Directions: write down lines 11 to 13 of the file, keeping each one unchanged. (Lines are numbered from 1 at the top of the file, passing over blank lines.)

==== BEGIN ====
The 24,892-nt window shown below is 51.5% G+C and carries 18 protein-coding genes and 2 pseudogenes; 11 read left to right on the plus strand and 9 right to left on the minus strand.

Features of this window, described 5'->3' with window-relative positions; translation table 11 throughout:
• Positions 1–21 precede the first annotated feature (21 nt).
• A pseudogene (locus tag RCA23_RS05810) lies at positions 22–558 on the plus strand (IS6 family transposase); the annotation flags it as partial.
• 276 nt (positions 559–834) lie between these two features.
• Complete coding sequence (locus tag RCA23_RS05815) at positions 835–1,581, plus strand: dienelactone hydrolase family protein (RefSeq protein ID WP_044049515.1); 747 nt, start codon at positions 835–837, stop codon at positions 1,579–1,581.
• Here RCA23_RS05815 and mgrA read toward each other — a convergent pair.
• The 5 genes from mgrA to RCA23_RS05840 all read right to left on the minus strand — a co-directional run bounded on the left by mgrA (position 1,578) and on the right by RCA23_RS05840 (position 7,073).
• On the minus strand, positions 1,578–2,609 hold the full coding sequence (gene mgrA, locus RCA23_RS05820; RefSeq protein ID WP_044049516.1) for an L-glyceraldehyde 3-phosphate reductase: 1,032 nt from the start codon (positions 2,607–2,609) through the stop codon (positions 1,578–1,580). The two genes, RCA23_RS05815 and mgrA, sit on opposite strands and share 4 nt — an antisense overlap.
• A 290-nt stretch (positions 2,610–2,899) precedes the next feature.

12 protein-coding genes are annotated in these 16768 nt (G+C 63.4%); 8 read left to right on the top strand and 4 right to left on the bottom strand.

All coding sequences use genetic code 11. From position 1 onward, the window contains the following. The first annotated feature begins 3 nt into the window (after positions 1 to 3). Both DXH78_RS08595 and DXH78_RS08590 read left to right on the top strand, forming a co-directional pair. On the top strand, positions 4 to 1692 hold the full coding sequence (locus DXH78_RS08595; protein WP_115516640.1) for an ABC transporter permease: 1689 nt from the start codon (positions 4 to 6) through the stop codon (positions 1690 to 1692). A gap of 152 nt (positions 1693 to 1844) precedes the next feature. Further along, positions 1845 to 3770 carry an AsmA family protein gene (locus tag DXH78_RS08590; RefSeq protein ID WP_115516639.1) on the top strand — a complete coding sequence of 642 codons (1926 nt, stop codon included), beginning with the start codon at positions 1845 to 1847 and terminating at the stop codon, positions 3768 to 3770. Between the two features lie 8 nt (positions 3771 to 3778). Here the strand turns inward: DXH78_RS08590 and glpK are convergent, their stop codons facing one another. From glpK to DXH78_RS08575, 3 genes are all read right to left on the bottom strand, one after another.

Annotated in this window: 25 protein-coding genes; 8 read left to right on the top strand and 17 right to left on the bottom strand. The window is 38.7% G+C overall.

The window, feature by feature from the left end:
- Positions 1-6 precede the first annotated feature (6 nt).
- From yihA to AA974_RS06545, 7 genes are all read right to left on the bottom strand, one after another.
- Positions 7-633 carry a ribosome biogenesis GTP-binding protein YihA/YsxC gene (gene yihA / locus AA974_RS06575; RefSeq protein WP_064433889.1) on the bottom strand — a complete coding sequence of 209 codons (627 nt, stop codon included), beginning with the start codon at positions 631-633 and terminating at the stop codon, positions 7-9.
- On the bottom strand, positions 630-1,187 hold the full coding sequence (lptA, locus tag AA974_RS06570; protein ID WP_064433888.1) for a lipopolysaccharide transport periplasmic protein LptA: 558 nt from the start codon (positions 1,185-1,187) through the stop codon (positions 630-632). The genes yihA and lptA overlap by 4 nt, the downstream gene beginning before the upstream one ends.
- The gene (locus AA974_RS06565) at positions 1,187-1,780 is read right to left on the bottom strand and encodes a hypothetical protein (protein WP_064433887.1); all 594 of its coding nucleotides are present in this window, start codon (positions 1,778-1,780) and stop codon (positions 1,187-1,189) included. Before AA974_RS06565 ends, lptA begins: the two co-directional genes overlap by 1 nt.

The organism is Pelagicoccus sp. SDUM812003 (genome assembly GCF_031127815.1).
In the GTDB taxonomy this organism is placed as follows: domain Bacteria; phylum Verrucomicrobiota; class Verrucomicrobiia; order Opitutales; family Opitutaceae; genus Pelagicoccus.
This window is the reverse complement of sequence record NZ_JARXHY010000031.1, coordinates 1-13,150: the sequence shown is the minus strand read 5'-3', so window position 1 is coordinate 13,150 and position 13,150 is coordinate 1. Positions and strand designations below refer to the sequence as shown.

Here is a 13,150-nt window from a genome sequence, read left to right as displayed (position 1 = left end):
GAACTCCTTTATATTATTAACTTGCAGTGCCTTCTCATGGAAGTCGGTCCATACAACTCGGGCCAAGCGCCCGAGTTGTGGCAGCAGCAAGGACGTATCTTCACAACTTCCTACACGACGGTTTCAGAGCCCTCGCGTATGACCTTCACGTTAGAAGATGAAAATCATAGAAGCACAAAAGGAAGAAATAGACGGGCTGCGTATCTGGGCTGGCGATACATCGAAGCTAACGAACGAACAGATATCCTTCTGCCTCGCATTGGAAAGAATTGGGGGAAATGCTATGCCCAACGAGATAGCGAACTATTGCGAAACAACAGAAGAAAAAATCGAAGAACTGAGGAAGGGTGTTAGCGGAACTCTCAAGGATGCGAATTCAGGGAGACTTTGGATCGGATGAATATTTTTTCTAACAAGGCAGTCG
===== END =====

12 protein-coding genes are annotated in these 16768 nt (G+C 63.4%); 8 read left to right on the top strand and 4 right to left on the bottom strand.

All coding sequences use genetic code 11. From position 1 onward, the window contains the following. The first annotated feature begins 3 nt into the window (after positions 1 to 3). Both DXH78_RS08595 and DXH78_RS08590 read left to right on the top strand, forming a co-directional pair. On the top strand, positions 4 to 1692 hold the full coding sequence (locus DXH78_RS08595; protein WP_115516640.1) for an ABC transporter permease: 1689 nt from the start codon (positions 4 to 6) through the stop codon (positions 1690 to 1692). A gap of 152 nt (positions 1693 to 1844) precedes the next feature. Further along, positions 1845 to 3770 carry an AsmA family protein gene (locus tag DXH78_RS08590; RefSeq protein ID WP_115516639.1) on the top strand — a complete coding sequence of 642 codons (1926 nt, stop codon included), beginning with the start codon at positions 1845 to 1847 and terminating at the stop codon, positions 3768 to 3770. Between the two features lie 8 nt (positions 3771 to 3778). Here the strand turns inward: DXH78_RS08590 and glpK are convergent, their stop codons facing one another. From glpK to DXH78_RS08575, 3 genes are all read right to left on the bottom strand, one after another.

Annotated in this window: 25 protein-coding genes; 8 read left to right on the top strand and 17 right to left on the bottom strand. The window is 38.7% G+C overall.